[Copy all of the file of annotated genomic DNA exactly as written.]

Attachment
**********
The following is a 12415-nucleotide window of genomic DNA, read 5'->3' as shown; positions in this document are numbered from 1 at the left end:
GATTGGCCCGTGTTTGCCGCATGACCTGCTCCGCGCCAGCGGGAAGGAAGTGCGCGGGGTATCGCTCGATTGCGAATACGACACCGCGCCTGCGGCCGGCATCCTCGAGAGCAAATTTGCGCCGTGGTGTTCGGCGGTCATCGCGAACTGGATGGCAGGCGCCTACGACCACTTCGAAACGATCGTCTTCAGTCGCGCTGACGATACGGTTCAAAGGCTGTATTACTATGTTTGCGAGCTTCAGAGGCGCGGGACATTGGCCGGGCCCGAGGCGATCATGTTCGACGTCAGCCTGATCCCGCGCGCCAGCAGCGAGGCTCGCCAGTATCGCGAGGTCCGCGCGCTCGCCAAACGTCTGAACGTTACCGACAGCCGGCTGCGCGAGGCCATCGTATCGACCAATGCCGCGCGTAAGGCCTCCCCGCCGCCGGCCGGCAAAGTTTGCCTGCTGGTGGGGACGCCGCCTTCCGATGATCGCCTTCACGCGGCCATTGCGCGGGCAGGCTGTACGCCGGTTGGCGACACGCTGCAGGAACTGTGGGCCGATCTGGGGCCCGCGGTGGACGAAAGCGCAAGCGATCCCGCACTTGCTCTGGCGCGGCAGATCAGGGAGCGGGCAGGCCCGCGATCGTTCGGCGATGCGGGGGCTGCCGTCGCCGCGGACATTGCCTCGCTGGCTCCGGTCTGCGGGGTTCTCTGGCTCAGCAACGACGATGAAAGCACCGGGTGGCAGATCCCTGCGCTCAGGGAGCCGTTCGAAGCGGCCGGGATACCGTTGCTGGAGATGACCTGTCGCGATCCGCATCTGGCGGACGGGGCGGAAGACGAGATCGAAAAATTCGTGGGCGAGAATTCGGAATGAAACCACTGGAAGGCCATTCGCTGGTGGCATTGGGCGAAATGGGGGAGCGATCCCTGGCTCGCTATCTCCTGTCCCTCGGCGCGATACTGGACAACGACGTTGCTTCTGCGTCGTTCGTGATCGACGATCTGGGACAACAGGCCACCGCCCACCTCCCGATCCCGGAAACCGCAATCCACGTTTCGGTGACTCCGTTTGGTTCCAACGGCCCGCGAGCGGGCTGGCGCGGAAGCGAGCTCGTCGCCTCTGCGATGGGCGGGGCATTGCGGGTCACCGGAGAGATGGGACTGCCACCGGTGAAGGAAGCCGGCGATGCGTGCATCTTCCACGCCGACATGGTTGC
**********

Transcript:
The following is a 12415-nucleotide window of genomic DNA, read 5'->3' as shown; positions in this document are numbered from 1 at the left end:
GATTGGCCCGTGTTTGCCGCATGACCTGCTCCGCGCCAGCGGGAAGGAAGTGCGCGGGGTATCGCTCGATTGCGAATACGACACCGCGCCTGCGGCCGGCATCCTCGAGAGCAAATTTGCGCCGTGGTGTTCGGCGGTCATCGCGAACTGGATGGCAGGCGCCTACGACCACTTCGAAACGATCGTCTTCAGTCGCGCTGACGATACGGTTCAAAGGCTGTATTACTATGTTTGCGAGCTTCAGAGGCGCGGGACATTGGCCGGGCCCGAGGCGATCATGTTCGACGTCAGCCTGATCCCGCGCGCCAGCAGCGAGGCTCGCCAGTATCGCGAGGTCCGCGCGCTCGCCAAACGTCTGAACGTTACCGACAGCCGGCTGCGCGAGGCCATCGTATCGACCAATGCCGCGCGTAAGGCCTCCCCGCCGCCGGCCGGCAAAGTTTGCCTGCTGGTGGGGACGCCGCCTTCCGATGATCGCCTTCACGCGGCCATTGCGCGGGCAGGCTGTACGCCGGTTGGCGACACGCTGCAGGAACTGTGGGCCGATCTGGGGCCCGCGGTGGACGAAAGCGCAAGCGATCCCGCACTTGCTCTGGCGCGGCAGATCAGGGAGCGGGCAGGCCCGCGATCGTTCGGCGATGCGGGGGCTGCCGTCGCCGCGGACATTGCCTCGCTGGCTCCGGTCTGCGGGGTTCTCTGGCTCAGCAACGACGATGAAAGCACCGGGTGGCAGATCCCTGCGCTCAGGGAGCCGTTCGAAGCGGCCGGGATACCGTTGCTGGAGATGACCTGTCGCGATCCGCATCTGGCGGACGGGGCGGAAGACGAGATCGAAAAATTCGTGGGCGAGAATTCGGAATGAAACCACTGGAAGGCCATTCGCTGGTGGCATTGGGCGAAATGGGGGAGCGATCCCTGGCTCGCTATCTCCTGTCCCTCGGCGCGATACTGGACAACGACGTTGCTTCTGCGTCGTTCGTGATCGACGATCTGGGACAACAGGCCACCGCCCACCTCCCGATCCCGGAAACCGCAATCCACGTTTCGGTGACTCCGTTTGGTTCCAACGGCCCGCGAGCGGGCTGGCGCGGAAGCGAGCTCGTCGCCTCTGCGATGGGCGGGGCATTGCGGGTCACCGGAGAGATGGGACTGCCACCGGTGAAGGAAGCCGGCGATGCGTGCATCTTCCACGCCGACATGGTTGC